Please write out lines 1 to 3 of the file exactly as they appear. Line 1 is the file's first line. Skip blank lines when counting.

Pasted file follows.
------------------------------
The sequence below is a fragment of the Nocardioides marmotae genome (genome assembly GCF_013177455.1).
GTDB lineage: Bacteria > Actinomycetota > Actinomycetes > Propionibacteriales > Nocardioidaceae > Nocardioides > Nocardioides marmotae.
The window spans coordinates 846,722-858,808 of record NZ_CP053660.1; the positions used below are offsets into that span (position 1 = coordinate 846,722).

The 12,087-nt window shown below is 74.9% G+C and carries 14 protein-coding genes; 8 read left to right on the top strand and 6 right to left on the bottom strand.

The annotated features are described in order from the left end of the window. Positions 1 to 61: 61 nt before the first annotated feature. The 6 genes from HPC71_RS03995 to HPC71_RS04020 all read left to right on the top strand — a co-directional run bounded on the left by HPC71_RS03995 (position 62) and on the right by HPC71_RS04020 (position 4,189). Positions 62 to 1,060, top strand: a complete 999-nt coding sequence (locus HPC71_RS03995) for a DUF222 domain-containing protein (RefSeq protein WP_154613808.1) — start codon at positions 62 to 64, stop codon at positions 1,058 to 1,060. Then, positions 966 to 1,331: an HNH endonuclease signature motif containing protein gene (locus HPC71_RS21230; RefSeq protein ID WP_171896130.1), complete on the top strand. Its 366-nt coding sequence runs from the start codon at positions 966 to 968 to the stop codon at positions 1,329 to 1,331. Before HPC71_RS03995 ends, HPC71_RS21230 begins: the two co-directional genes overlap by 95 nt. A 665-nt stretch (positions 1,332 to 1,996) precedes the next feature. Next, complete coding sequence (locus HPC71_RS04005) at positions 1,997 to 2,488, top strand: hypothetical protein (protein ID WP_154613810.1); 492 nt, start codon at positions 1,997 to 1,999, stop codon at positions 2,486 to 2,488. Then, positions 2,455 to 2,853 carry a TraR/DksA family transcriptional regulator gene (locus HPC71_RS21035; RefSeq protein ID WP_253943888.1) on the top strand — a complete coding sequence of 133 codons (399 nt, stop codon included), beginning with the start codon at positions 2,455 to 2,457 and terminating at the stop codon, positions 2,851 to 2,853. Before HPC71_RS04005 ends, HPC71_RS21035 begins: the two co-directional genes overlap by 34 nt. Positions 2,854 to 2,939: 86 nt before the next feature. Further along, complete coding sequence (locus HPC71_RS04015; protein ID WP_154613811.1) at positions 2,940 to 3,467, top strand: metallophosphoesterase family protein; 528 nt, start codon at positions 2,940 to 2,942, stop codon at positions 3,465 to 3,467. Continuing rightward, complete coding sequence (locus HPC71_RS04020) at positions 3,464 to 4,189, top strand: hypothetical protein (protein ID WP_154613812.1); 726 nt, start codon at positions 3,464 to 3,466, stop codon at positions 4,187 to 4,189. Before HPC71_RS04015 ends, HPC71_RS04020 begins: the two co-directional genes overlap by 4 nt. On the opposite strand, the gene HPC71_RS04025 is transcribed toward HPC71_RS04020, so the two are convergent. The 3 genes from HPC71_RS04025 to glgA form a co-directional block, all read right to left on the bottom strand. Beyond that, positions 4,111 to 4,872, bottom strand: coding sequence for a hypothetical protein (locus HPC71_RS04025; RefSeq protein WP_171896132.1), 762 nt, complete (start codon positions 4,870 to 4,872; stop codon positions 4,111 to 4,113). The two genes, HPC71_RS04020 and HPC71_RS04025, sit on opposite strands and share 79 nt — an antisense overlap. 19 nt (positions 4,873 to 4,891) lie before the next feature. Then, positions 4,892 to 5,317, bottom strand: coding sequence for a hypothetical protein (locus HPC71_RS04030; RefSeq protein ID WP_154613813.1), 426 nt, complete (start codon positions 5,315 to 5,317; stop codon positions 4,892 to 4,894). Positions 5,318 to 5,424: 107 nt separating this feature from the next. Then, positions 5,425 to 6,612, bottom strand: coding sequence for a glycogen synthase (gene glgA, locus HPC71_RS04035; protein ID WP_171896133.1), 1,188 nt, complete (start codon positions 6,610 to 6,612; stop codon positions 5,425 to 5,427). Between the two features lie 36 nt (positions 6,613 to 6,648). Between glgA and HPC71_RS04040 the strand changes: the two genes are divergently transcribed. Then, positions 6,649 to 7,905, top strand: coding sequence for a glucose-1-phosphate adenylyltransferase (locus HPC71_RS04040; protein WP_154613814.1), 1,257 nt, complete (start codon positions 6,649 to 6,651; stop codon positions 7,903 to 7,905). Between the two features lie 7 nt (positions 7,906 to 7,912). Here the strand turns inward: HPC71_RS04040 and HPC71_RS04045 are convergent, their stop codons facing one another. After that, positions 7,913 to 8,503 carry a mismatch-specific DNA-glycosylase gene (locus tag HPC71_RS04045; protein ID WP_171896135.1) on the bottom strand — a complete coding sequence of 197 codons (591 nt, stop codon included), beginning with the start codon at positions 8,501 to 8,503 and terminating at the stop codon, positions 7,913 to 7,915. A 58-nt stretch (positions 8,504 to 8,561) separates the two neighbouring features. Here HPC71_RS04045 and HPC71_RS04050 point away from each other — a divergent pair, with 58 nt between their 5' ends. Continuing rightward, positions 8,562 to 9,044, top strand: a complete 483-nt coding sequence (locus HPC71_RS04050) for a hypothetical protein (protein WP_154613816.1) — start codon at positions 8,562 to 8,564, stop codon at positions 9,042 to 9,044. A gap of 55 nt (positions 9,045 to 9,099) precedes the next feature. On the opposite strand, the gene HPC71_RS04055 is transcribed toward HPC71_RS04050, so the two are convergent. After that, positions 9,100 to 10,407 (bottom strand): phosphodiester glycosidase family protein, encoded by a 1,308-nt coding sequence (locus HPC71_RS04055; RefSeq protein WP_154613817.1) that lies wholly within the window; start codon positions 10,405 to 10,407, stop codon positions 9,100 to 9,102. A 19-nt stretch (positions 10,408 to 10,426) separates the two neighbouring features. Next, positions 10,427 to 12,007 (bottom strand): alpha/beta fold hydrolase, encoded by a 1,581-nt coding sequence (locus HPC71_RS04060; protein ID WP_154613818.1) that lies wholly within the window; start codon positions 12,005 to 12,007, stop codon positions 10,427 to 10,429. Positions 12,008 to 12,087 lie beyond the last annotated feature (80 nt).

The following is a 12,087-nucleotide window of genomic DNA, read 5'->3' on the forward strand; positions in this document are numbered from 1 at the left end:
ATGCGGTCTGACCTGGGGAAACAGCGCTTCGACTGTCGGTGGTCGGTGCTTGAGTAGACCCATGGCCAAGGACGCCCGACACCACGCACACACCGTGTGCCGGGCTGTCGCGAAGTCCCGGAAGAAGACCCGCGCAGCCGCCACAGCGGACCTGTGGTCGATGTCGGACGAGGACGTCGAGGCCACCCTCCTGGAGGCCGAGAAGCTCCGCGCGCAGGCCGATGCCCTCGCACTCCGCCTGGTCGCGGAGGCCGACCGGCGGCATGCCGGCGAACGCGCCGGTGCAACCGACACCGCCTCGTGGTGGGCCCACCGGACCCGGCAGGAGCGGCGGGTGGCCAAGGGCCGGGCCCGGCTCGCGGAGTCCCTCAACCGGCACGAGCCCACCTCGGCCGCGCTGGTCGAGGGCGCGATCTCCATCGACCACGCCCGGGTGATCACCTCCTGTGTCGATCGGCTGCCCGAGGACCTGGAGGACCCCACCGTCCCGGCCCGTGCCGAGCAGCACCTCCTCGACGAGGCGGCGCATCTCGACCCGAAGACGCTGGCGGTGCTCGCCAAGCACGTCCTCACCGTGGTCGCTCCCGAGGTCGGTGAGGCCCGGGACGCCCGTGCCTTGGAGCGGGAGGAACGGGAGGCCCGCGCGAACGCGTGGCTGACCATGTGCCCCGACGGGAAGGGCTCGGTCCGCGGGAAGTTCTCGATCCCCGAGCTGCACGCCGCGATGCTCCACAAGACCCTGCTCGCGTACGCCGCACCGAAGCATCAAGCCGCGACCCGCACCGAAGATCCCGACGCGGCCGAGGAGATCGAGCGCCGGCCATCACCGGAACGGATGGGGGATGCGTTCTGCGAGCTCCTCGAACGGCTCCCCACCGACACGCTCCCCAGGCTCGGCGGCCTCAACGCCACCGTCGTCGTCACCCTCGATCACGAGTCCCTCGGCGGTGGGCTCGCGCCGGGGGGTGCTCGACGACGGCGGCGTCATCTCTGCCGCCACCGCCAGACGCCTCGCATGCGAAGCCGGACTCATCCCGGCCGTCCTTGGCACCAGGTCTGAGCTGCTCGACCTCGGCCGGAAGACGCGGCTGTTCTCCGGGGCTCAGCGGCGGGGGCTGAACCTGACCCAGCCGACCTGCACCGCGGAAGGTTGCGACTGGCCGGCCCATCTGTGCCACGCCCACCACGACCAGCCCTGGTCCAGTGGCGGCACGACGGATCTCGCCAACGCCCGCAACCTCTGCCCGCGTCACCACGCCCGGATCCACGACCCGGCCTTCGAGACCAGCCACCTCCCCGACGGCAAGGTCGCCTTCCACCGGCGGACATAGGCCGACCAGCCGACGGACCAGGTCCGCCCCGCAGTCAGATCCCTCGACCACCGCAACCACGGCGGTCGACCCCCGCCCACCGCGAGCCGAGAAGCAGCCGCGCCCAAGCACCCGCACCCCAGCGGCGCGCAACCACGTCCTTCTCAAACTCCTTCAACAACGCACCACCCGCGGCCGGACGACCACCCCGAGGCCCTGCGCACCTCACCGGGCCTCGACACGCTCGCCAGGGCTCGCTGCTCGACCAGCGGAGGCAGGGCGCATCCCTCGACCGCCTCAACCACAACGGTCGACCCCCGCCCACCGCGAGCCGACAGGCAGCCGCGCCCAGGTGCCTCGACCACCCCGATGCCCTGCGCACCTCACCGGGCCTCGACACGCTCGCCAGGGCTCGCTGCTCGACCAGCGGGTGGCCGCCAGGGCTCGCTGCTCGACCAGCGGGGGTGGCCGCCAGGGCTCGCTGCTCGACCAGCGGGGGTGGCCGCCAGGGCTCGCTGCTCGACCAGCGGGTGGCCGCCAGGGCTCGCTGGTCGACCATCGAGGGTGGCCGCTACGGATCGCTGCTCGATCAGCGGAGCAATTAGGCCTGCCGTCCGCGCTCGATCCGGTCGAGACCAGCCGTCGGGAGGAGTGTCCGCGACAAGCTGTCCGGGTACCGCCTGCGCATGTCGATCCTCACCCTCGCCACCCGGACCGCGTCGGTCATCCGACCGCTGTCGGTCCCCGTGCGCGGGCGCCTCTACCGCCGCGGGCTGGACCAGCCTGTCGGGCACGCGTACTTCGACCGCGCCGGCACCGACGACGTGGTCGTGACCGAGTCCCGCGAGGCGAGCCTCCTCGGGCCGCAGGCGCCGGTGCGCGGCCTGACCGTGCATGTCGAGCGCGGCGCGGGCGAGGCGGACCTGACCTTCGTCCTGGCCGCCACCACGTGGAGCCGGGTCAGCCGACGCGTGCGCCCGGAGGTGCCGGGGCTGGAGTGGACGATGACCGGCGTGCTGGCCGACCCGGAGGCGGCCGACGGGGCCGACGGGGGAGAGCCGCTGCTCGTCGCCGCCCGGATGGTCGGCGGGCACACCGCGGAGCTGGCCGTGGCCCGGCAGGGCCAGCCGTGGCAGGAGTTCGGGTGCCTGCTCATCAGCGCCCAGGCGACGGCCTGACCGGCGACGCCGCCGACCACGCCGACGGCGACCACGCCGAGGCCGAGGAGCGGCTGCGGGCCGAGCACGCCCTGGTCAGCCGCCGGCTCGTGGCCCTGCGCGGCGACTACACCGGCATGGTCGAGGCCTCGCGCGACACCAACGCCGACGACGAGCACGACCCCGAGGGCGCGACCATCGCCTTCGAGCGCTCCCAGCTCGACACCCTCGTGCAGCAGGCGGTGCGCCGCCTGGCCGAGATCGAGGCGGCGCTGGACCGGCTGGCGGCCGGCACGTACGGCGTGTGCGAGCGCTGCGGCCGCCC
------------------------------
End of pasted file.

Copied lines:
The sequence below is a fragment of the Nocardioides marmotae genome (genome assembly GCF_013177455.1).
GTDB lineage: Bacteria > Actinomycetota > Actinomycetes > Propionibacteriales > Nocardioidaceae > Nocardioides > Nocardioides marmotae.
The window spans coordinates 846,722-858,808 of record NZ_CP053660.1; the positions used below are offsets into that span (position 1 = coordinate 846,722).